In an alliance between quantum science and solid-state physics, scientists from the National Institute of Standards and Technology (NIST) have employed magnetic fields to restrict groups of electrons to a sequence of concentric rings within graphene, a single layer of tightly packed carbon atoms.
Illustration of the wedding cake structure formed by electrons magnetically confined within tiny regions in graphene. (Image credit: C. Gutiérrez/NIST)
Such a tiered “wedding cake,” which is depicted in images illustrating the energy level structure of the electrons, experimentally establishes the way electrons interact in a highly restricted space based on long-untested quantum mechanical rules. The outcomes of the study could also find practical applications in quantum computing.
Due to its exceptional ability to conduct electricity, mechanical strength, and ultrathin, typically 2D structure, graphene is a very propitious material for innovative electronic devices. Hence, any new insights into this wonder material are highly appreciated by researchers.
The scientists, who have reported the outcomes of their study in the August 24 issue of
Science, started their experiment by developing quantum dots—tiny islands that function as artificial atoms—in graphene devices cooled to only a few degrees above absolute zero.
Electrons orbit quantum dots in a manner that’s highly analogous to the way they orbit atoms. Similar to rungs on a ladder, they have the ability to occupy only particular energy levels based on the rules of quantum theory. However, a unique thing happened when the scientists applied a magnetic field, which further restricted the electrons that orbit the quantum dot. When the strength of the applied field reached about 1 Tesla (nearly 100 times the typical strength of a small bar magnet), the electrons packed closer than ever and interacted more vigorously.
Consequently, the electrons rearranged themselves into an innovative pattern—an alternating sequence of insulating and conducting concentric rings on the surface. Upon stacking the images of the concentric rings that were recorded at different electron energy levels, the ensuing picture looked like a wedding cake, where the vertical dimension was electron energy.
The structure was revealed by a scanning tunneling microscope, which images surfaces with atomic-scale resolution by recording the electron flow between various regions of the sample and the ultrasharp tip of the microscope’s stylus.
This is a textbook example of a problem - determining what the combined effect of spatial and magnetic confinement of electrons looks like - that you solve on paper when you’re first exposed to quantum mechanics, but that no one’s actually seen before. The key is that graphene is a truly two-dimensional material with an exposed sea of electrons at the surface,” he added. “ In previous experiments using other materials, quantum dots were buried at material interfaces so no one had been able to look inside them and see how the energy levels change when a magnetic field was applied.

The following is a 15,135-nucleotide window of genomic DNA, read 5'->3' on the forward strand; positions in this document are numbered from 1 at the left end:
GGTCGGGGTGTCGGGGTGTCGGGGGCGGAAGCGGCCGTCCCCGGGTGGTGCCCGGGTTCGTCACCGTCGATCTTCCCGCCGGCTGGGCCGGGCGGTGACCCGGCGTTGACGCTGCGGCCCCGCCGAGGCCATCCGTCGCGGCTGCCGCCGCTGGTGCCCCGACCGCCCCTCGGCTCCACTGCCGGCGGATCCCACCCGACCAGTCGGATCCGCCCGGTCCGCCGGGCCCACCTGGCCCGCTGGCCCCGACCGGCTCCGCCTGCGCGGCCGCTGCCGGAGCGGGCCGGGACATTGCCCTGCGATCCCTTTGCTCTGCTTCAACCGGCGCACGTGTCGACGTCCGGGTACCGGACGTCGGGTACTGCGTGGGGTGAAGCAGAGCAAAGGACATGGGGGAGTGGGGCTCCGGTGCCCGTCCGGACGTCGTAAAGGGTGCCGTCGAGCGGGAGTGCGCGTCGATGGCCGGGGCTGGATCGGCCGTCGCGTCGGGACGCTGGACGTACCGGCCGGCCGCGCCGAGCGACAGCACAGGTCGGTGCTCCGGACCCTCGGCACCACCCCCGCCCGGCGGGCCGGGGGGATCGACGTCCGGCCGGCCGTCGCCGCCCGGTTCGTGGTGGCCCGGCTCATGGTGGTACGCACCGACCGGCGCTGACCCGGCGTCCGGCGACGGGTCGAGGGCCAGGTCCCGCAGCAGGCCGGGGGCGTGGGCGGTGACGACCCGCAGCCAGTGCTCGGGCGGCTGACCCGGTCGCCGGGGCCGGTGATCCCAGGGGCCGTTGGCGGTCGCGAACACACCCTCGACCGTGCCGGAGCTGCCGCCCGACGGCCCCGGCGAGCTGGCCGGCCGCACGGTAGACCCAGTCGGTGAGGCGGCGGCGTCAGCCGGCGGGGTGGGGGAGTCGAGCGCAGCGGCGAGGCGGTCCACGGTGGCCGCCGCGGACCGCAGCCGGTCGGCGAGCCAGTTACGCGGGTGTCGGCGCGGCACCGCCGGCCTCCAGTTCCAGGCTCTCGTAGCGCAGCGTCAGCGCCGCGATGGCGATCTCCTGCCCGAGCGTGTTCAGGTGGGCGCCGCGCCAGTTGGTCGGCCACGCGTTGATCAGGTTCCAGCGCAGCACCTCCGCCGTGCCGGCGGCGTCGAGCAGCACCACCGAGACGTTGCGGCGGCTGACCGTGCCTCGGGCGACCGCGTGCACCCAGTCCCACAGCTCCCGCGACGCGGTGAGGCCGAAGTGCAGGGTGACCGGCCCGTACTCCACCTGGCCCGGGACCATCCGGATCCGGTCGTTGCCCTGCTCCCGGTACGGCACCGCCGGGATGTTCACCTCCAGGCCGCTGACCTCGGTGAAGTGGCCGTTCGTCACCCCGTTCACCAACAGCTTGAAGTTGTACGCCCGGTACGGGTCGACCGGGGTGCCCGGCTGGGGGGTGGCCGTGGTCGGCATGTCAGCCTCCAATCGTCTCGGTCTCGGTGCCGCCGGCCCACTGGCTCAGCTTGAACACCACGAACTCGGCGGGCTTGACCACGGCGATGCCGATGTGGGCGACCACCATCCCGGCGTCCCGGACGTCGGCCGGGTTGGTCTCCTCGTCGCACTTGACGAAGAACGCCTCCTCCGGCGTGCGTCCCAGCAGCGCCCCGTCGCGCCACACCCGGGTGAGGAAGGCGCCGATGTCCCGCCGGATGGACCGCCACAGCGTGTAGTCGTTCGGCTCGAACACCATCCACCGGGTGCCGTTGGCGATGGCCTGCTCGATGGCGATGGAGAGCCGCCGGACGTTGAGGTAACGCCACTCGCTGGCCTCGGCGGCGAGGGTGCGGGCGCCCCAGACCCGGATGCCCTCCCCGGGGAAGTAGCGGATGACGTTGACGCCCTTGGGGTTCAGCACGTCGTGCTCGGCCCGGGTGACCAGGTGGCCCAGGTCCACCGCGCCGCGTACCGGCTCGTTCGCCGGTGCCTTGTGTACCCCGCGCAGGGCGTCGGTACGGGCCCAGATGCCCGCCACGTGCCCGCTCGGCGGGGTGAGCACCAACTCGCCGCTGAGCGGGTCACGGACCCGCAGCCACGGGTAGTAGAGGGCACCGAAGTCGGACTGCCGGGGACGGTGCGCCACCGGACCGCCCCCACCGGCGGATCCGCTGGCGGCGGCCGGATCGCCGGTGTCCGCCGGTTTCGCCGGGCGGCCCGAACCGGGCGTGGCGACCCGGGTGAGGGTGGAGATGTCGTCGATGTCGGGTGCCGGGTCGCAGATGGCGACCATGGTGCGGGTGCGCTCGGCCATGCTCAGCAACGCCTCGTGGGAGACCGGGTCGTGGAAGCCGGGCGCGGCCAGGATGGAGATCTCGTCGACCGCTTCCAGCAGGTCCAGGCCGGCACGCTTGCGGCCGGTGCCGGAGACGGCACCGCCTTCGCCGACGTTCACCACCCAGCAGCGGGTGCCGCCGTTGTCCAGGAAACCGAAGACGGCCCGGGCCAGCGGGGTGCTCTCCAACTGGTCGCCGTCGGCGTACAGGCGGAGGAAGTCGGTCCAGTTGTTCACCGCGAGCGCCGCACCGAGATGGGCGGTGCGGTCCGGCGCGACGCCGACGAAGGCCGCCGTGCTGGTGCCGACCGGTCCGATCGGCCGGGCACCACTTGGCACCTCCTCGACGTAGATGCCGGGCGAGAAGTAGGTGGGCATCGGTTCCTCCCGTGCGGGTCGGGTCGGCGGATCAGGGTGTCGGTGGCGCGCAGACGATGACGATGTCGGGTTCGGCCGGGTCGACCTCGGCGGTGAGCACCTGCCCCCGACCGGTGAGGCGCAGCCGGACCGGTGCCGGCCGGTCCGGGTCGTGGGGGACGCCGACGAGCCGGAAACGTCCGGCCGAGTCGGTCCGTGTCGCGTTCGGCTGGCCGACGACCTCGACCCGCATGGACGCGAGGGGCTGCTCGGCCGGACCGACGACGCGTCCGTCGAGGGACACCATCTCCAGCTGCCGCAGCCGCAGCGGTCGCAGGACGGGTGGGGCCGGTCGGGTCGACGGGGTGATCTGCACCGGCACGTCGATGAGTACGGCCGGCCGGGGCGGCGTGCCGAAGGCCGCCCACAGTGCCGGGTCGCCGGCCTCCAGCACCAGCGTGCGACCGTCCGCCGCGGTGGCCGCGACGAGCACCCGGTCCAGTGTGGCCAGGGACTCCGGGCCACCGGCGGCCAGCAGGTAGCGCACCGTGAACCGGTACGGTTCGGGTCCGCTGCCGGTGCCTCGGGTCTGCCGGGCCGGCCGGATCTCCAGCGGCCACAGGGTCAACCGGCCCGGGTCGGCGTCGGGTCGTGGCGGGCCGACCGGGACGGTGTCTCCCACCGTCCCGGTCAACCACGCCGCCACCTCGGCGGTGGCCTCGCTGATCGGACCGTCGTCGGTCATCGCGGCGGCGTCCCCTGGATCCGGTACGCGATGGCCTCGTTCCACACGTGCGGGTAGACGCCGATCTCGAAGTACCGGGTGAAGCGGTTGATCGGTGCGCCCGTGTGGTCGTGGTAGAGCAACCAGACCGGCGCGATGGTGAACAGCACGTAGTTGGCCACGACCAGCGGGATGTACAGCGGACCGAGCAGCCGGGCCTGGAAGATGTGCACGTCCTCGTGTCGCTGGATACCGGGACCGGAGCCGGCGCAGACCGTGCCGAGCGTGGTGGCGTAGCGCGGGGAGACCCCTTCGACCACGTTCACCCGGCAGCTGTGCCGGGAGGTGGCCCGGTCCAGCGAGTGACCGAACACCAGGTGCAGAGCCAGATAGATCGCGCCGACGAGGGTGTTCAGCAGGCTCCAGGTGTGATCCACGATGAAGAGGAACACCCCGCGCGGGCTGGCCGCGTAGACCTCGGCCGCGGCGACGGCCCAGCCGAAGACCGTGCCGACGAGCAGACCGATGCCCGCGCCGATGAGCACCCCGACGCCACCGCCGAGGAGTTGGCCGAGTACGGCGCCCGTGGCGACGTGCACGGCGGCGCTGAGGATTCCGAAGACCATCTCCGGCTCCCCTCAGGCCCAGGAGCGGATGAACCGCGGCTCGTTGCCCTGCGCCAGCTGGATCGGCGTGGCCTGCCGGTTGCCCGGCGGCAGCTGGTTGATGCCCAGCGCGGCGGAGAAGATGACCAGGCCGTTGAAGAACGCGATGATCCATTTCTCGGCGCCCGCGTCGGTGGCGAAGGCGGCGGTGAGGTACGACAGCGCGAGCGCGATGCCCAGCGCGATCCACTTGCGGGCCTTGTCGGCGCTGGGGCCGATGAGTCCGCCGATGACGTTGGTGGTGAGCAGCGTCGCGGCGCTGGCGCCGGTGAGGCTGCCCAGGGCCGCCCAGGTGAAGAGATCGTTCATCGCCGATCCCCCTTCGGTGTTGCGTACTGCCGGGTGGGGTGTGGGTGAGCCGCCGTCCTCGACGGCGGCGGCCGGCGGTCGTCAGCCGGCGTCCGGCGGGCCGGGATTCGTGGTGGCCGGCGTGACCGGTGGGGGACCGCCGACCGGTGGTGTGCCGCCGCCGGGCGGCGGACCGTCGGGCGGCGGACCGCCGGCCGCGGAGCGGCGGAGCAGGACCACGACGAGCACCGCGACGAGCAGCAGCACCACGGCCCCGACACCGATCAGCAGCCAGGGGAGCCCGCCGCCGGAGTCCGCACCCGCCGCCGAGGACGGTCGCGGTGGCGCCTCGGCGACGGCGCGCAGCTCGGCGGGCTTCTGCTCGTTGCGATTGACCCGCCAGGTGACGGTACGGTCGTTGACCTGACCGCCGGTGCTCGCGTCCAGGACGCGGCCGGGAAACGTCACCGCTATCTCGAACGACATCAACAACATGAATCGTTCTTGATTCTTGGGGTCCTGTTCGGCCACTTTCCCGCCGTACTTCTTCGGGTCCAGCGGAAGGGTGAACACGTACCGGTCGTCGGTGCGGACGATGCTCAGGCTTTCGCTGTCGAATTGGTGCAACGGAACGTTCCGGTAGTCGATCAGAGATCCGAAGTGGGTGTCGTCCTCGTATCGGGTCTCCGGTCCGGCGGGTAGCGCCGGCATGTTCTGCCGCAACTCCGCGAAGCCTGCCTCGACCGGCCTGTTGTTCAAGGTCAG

Joseph Stroscio, NIST scientist and co-author
Suggestions have been made to use graphene quantum dots as basic components of certain quantum computers.
Since we see this behavior begin at moderate fields of just about 1 Tesla, it means that these electron-electron interactions will have to be carefully accounted for when considering certain types of graphene quantum dots for quantum computation,” stated study co-author Christopher Gutiérrez, now at the University of British Columbia in Vancouver, who carried out the experimental study at NIST with co-authors Fereshte Ghahari and Daniel Walkup of NIST and the University of Maryland.
This accomplishment also opens the door for graphene to function as “relativistic quantum simulator,” as proposed by the scientists. The theory of relativity delineates the way objects act while moving at or close to the speed of light. Moreover, electrons in graphene have a peculiar property—they move as though they are massless, similar to light particles. Despite the fact that electrons in graphene originally travel considerably slower compared to the speed of light, their light-like massless behavior has led them to be called as “relativistic” matter. The innovative research paves the way for developing a table-top experiment to analyze highly restricted relativistic matter.
The Massachusetts Institute of Technology, Harvard University, the University of Maryland NanoCenter, and the National Institute for Material Science in Ibaraki, Japan were the collaborators on this study.
The measurements indicate that researchers might soon discover even more peculiar structures synthesized by the interactions of electrons restricted to solid-state materials at low temperatures.